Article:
Navigating The Con: Get Yourself And Your Work Noticed
COMIC CON 2010 – My Thoughts
By Brandon M. Easton October 12, 2010
As I enter my thirteenth year as a professional writer, my reflection on the San Diego Comic-Con 2010 (SDCC) comes down to two words: opportunity and preparation. One simply cannot exist without the other and this was made very clear to me this year.
I hadn’t been to SDCC since 2003 and back then, it was a tough and confusing time for me. I had just come off of my first gig in the industry with Dreamwave Productions on a title called “Arkanium.” Breaking into the comics biz with a hot new studio like Dreamwave was literally a dream come true for me, but it would end up being bittersweet as the series did not find a large audience and was cancelled after five issues. It seemed that no matter what I did after that, I couldn’t get any publisher or editor to consider me for work.
Fast forward seven years, I had moved to Los Angeles to break into Hollywood screenwriting, I have developed two independent comic series, and I had established a small network of industry contacts. With this, I was ready to tackle the convention.
To sum up my experience, I’ll quote a friend of mine who said, “This was the first convention I went to where more happened outside of the show than inside.” In the sense that much of the networking and business deals happen in the exclusive after parties held at the circle of hotels surrounding the convention hall. Many of these parties are free, but the best of them – the ones with the decision makers – sometimes are invitation-only.
To any aspiring writer/unpublished talent out there, heed these words: the best thing to do at Comic Con is to find your way into one of these parties. Having some kind of track record (a blog, a web series, a fanzine, a meet-up group) will give you the benefit of the doubt that you’re not some loudmouthed fanboy/girl who claims to be a writer, but has absolutely nothing to show for your career.
So with all this said, what do you need to have with you when you step foot into SDCC 2011 as an aspiring professional? Let’s say you make it into one of these parties, what’s next? Follow this guide to the letter:
1) A Professional Attitude: This means that you need to view yourself as a professional. Period. You don’t ask someone to hire you, or give you a job, or even if they know where a job is available. You exchange information, and you get to know the person the best you can in the short time you have at the con. Over time, as they become comfortable with you, then the discussion will drift to opportunities.
2) Business Cards: If you don’t have a business card, then you shouldn’t even try to network. There’s nothing worse than when someone asks you for your card and you start fumbling around, looking for a pen and paper to write your contact info. It’s unprofessional and amateurish.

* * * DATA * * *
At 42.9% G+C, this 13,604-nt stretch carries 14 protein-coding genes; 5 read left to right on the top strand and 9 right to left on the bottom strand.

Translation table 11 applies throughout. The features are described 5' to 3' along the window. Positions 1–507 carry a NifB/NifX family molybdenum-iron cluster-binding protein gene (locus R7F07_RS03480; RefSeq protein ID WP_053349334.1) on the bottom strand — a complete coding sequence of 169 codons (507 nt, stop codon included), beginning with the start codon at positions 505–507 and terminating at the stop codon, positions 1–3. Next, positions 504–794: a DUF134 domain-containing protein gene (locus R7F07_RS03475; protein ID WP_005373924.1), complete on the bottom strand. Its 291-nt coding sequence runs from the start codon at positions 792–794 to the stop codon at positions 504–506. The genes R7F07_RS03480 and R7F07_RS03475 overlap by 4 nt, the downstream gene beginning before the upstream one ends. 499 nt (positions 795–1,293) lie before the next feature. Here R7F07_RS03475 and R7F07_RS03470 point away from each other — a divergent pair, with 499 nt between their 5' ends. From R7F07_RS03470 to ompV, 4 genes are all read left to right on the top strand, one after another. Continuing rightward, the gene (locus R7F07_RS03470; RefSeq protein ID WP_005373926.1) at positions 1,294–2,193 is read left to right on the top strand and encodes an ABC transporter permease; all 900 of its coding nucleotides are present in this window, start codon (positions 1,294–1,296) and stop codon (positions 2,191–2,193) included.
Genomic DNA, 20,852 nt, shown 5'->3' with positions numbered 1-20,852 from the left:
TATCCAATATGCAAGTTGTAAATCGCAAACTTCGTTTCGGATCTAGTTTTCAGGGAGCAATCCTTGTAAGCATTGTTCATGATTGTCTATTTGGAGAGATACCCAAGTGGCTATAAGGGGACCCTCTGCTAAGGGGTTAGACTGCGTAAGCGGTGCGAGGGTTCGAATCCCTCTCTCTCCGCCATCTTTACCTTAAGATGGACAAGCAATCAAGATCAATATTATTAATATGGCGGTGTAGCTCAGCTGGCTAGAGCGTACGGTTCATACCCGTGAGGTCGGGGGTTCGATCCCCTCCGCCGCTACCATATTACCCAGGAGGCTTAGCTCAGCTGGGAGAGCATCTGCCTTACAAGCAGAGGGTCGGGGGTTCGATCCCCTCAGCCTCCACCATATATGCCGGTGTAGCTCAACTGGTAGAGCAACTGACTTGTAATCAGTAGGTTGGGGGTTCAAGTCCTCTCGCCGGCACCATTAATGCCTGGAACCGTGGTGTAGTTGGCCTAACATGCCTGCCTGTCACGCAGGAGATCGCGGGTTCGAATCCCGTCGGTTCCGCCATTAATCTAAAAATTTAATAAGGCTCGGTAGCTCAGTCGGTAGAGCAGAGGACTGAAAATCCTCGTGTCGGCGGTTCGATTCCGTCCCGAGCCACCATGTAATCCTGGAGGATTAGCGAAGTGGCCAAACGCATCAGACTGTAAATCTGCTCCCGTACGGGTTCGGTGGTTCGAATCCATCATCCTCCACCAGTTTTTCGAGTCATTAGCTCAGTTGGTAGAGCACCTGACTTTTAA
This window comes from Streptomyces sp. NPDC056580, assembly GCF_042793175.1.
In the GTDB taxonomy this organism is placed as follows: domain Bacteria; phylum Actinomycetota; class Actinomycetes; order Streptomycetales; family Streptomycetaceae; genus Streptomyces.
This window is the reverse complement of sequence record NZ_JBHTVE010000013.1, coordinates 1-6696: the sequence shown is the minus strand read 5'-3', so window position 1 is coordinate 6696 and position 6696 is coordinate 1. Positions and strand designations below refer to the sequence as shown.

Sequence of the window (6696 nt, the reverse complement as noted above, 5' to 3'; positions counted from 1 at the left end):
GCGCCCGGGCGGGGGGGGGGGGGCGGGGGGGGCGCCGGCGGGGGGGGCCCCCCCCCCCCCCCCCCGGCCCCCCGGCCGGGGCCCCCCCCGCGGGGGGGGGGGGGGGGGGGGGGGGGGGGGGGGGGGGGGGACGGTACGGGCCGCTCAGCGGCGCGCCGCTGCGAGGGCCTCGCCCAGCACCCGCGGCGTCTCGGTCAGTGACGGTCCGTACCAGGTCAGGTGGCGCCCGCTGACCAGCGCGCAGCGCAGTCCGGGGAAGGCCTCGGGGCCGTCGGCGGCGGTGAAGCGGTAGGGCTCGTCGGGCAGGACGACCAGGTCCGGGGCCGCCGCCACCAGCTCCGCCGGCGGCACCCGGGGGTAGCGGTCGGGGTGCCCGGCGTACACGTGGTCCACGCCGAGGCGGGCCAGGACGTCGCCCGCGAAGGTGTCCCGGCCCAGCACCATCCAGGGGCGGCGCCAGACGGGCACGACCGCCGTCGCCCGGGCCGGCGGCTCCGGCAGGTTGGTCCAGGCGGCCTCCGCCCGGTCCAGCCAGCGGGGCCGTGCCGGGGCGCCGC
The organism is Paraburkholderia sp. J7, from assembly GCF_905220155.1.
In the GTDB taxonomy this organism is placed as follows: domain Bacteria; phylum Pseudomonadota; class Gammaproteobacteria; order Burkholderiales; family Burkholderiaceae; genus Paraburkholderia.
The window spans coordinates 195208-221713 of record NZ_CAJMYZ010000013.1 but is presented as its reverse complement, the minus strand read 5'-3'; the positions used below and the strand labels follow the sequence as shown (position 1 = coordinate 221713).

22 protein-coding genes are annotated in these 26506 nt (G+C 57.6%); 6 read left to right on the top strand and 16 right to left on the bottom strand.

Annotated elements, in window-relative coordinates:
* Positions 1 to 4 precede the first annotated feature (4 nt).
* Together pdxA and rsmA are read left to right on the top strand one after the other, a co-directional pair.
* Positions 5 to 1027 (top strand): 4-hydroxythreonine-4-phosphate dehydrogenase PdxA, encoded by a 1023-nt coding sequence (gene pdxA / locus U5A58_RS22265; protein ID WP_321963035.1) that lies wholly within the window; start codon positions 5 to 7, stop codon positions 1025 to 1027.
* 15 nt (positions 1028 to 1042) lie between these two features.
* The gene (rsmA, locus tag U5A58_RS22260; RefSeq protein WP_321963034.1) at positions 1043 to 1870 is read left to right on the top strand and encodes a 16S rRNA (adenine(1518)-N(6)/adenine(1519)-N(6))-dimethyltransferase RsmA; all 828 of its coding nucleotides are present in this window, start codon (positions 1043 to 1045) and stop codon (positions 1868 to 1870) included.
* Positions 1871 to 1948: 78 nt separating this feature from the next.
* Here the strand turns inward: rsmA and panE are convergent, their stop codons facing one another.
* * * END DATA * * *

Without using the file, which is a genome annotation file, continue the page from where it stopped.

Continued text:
3) Relevant Material: In other words, what do you have to show for your career thus far that you can give to an interested party? In these networking environments at a comic con, you need some kind of pitch package with the concept briefly stated, character profiles and at least FIVE (5) pages of artwork with finished lettering. People want to see comics, not scripts.
4) Hygiene: You might be surprised at how many people forget to bathe at a comic con. Bottom line, you need to carry gum/mints, cologne (don’t overdo it) and maybe a toothbrush in your backpack or pocket. Remember, you’re going to be talking to people up close. Don’t make a bad first impression by stinking up the joint.
5) References: This is a tough one because it requires that you have some experience in the business, or at least enough to have someone vouch for you and your abilities. The entertainment industry is all about relationships with people. Having an established creator introduce you to other important folks goes a long, long way.
Of course, you will discover what works for you through trial and error. However, with the economy the way it is and the increasingly anti-newcomer vibe in Hollywood these days, a first impression is often the only impression you get to make. Don’t screw it up. J
And one more thing, if you’re just starting out, you might want to check out my podcast specifically for sci-fi and comic book writers: WRITING FOR ROOKIES – it can be found here 100% free: http://writingforrookies.podcastpeople.com/
Brandon M. Easton is a professional writer, screenwriter, and educator based in Los Angeles, CA. Born and raised in Baltimore, MD, Easton is a graduate of Ithaca College and Boston University’s prestigious Screenwriting program. Brandon has well over 10 years of writing experience and is currently working on his next series SHADOWLAW which will be (finally) released in summer of 2011. Brandon hopes you will check out his free podcast series WRITING FOR ROOKIES to learn more tricks of the trade. Visit Brandon at www.shadowlawonline.com and writingforrookies.podcastpeople.com